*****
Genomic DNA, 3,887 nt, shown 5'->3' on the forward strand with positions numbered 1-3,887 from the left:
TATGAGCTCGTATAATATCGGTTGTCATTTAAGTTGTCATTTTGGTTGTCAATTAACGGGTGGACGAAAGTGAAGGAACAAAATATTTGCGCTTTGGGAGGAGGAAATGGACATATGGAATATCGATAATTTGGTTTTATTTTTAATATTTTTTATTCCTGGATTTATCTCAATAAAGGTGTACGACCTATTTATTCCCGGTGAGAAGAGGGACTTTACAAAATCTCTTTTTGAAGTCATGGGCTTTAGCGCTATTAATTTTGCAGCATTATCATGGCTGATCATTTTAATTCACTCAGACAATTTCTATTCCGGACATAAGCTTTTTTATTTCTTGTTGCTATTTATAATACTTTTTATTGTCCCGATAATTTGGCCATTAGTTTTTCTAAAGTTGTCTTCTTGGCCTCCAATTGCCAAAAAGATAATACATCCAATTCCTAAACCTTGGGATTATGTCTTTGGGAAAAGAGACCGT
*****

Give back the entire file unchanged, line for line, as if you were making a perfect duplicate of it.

Genomic DNA, 3,887 nt, shown 5'->3' on the forward strand with positions numbered 1-3,887 from the left:
TATGAGCTCGTATAATATCGGTTGTCATTTAAGTTGTCATTTTGGTTGTCAATTAACGGGTGGACGAAAGTGAAGGAACAAAATATTTGCGCTTTGGGAGGAGGAAATGGACATATGGAATATCGATAATTTGGTTTTATTTTTAATATTTTTTATTCCTGGATTTATCTCAATAAAGGTGTACGACCTATTTATTCCCGGTGAGAAGAGGGACTTTACAAAATCTCTTTTTGAAGTCATGGGCTTTAGCGCTATTAATTTTGCAGCATTATCATGGCTGATCATTTTAATTCACTCAGACAATTTCTATTCCGGACATAAGCTTTTTTATTTCTTGTTGCTATTTATAATACTTTTTATTGTCCCGATAATTTGGCCATTAGTTTTTCTAAAGTTGTCTTCTTGGCCTCCAATTGCCAAAAAGATAATACATCCAATTCCTAAACCTTGGGATTATGTCTTTGGGAAAAGAGACCGT